What Matrix Leaders Can Learn from Paul Revere’s Midnight Ride

The success of his
nighttime ride almost 240 years ago is a testament to effective matrix
leadership skills–and a lesson for today’s leaders.

Guest post by Signe Spencer, Hay Group

A few months
ago, I would never have considered Paul Revere a useful example of a matrix
leader. I always thought of him as the prototypical lone hero, galloping
through the night shouting “the British are coming,” more or less at random, to
rouse the countryside.

But then I
read
Paul Revere’s Ride, David Hackett
Fischer’s excellent account of the people and events leading to the start of
the American revolution. It turns out Paul Revere wasn’t working alone, and
didn’t shout randomly as he rode.

In fact,
almost nothing about his ride that night was random. Revere had spent decades
laying the foundation for his overnight success. And his story has important
lessons for anyone concerned about
effective matrix
leadership
.

A colonial
matrix?

When we
think of early patriots today, we remember a few outsized historical figures
like Samuel Adams and John Hancock, and the Sons of Liberty. But the reality
was far more complex. 

The Sons of
Liberty was just one of seven important Boston patriot groups involving
hundreds of influential citizens. Each was loosely organized around its own
focus and goals, with few connections and little or no formal communication
between them.

In the same
way, every town had its own militia, created for its protection and commanded
by its leading citizens. There was little overlap between them, and no
overarching organization or command structure uniting them.

Today we
would call this assemblage a matrix – a poorly organized one at that. And
veteran managers know better than to expect quick, decisive action from a
poorly organized matrix.

But Paul
Revere succeeded

Paul Revere,
it turns out, had the exact qualities that were required to bring
clarity to this confusion of colonial coalitions, and unify its divergent
forces to deliver a coherent, revolutionary response.

He was a
natural matrix leader, displaying the key leadership qualities that are
essential to success in today’s matrixed organizations.
 
Revere knew the patriot groups. He was a
joiner who had been active in the civic affairs of Boston all his life. In fact,
he was one of only two people known to have belonged to five of the seven
important patriot organizations. As a result, Revere was familiar with the
activities, goals and leadership of all these groups, and was perfectly
positioned to help coordinate the separate streams of patriot activities when
events required.
 

The take-away for matrix managers:
Like Revere, effective matrix leaders
must have a broad organizational awareness to successfully align their group’s
objectives and activities with those of parallel groups, as well as the
strategic goals of the organization as a whole. They also must know where to
seek the resources they need to meet their objectives, and what levers they
have to push to get them. 
 
Revere knew people and how to influence them.
Through
his long record of civic activism, his broad range of interests, and his work
as a silversmith, Revere not only knew most of Boston’s influential citizens,
but those of neighboring towns as well. He also knew how to build consensus to
accomplish common goals, and had established a regional reputation as a man of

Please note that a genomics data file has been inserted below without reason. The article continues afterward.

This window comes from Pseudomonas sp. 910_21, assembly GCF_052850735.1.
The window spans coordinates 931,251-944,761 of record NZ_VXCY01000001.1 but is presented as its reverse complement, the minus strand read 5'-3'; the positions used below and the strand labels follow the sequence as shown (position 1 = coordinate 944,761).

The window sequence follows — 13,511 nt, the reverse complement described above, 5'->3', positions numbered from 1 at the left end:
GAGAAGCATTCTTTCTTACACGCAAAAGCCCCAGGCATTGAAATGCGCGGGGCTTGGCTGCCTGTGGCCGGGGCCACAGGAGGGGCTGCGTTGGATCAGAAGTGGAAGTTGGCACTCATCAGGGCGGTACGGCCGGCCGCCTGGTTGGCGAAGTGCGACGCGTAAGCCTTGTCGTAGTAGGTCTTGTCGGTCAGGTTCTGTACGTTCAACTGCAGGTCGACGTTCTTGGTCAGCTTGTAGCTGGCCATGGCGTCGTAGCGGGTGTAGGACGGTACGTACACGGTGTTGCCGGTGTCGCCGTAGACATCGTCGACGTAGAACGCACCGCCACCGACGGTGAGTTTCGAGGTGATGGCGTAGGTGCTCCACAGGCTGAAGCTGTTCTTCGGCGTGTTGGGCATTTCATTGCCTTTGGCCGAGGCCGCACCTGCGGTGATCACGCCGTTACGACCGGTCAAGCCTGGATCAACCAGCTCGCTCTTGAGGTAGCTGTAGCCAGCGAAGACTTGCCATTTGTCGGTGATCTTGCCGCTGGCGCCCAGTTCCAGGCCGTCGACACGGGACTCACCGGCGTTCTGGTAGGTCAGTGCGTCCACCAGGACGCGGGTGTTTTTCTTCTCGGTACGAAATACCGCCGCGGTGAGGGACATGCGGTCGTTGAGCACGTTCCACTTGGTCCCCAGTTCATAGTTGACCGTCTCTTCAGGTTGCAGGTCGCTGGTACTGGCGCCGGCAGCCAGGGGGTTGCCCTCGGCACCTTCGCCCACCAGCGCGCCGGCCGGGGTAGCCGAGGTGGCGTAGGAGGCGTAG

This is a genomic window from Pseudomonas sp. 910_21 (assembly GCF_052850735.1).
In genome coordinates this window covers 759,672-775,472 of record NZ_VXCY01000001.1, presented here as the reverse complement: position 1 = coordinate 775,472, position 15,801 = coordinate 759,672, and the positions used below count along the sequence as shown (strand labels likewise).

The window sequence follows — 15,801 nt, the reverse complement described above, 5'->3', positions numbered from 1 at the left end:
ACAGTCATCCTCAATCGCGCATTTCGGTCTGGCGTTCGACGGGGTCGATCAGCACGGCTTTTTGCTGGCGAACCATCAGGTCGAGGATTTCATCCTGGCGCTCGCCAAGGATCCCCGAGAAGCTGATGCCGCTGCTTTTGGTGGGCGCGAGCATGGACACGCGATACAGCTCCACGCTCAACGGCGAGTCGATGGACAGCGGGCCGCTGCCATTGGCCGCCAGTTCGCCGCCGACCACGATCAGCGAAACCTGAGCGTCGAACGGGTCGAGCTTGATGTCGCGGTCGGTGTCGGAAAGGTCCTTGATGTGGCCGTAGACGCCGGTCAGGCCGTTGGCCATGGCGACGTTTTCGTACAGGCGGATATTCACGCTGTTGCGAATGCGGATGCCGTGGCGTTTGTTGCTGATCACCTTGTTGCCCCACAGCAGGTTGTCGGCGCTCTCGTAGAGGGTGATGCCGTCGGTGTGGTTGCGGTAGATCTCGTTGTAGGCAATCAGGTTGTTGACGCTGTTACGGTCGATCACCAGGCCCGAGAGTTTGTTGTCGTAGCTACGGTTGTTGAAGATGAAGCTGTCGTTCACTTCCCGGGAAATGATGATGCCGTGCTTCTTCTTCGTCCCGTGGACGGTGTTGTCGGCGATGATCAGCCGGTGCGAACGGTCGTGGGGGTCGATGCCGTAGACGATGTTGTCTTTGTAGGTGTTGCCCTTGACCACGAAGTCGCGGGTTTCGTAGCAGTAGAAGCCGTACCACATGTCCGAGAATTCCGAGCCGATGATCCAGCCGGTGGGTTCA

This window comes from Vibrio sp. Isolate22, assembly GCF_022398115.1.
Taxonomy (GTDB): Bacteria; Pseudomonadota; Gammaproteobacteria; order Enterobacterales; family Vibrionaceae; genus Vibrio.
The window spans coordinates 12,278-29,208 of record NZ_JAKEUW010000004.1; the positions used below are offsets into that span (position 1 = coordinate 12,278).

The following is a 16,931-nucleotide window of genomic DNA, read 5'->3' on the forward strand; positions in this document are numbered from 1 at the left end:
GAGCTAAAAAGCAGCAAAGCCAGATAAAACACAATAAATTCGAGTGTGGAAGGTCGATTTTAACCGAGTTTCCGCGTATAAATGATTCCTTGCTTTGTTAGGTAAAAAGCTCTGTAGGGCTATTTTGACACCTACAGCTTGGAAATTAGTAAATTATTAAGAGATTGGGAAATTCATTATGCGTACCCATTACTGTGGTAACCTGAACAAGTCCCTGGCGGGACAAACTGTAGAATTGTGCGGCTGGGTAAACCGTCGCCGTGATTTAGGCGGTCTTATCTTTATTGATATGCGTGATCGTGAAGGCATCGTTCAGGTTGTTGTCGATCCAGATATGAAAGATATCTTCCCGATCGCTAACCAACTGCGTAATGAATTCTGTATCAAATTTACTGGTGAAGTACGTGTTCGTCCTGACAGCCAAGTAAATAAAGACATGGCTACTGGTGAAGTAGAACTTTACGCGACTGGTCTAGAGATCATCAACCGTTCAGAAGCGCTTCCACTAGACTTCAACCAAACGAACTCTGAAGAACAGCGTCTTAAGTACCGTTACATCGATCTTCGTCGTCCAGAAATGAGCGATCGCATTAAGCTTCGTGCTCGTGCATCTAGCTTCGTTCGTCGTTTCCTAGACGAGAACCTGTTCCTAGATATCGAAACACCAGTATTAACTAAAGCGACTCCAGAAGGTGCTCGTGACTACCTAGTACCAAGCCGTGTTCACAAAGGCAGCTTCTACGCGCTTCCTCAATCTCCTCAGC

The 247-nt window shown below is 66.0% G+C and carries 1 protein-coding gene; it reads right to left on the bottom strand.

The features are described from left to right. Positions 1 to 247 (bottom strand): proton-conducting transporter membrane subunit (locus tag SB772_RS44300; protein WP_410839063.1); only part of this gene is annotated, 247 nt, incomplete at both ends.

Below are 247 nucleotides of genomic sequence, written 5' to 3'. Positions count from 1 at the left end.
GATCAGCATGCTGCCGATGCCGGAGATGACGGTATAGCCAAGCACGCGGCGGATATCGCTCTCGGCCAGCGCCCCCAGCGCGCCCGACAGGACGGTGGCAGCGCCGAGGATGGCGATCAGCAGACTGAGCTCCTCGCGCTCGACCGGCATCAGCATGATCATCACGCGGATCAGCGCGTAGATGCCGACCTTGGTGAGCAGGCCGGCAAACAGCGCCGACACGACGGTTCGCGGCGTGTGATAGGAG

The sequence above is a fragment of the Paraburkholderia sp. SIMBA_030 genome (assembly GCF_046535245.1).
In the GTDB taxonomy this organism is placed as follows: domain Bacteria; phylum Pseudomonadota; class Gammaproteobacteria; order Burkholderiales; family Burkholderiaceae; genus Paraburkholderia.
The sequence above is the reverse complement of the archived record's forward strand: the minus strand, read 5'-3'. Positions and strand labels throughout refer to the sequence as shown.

his word who could be trusted to get things done.
 
The take-away for matrix managers: Leaders in
a matrix often lack line authority over critical team members, or over
gatekeepers who control critical resources elsewhere in the organization. The
ability to understand people and their motivations – and to use the tools of
influence and persuasion to enlist their support and assistance – is vital to
successful matrix management.
 
Revere took initiative in guiding a
collaborative solution.
He spent months visiting and talking with
local leaders in Boston and surrounding towns, helping to forge unity and
create a specific plan of action to counter an anticipated British move against
the armory in Concord. When the time came, Revere didn’t shout from horseback
to just anyone; he rode to prearranged homes and roused the residents, who in
turn notified other key individuals, activating a cascading communication
network that he had helped to create.
 
What it means for matrix managers: Successful
matrix efforts almost always require thoughtful preparation to create the
conditions that will support a positive outcome. Keen organization awareness
and outstanding influence skills are empty assets unless matrix leaders take
the initiative to use them to lay the groundwork for success, and guide their
teams to create collaborative solutions that meet organizational goals.

Leadership
you can learn

No business
wants managers running through the halls shouting, “The competition is coming.”
But as more organizations shift to matrix structures, the leadership skills
that the real Paul Revere possessed are in greater, and growing, demand.

Yet many
organizations find that good matrix leaders are in short supply – in large part
because veteran managers accustomed to traditional, hierchical roles are not
necessarily prepared for the very different demands of a matrix.

Fortunately,
the skills required of effective matrix leaders can be learned – and your organizational
patriots can be ready and waiting when the competition arrives.

Signe Spencer is a senior consultant and
global practice leader for capability assessment at
Hay Group, and has researched successful leadership
practices in matrix structures.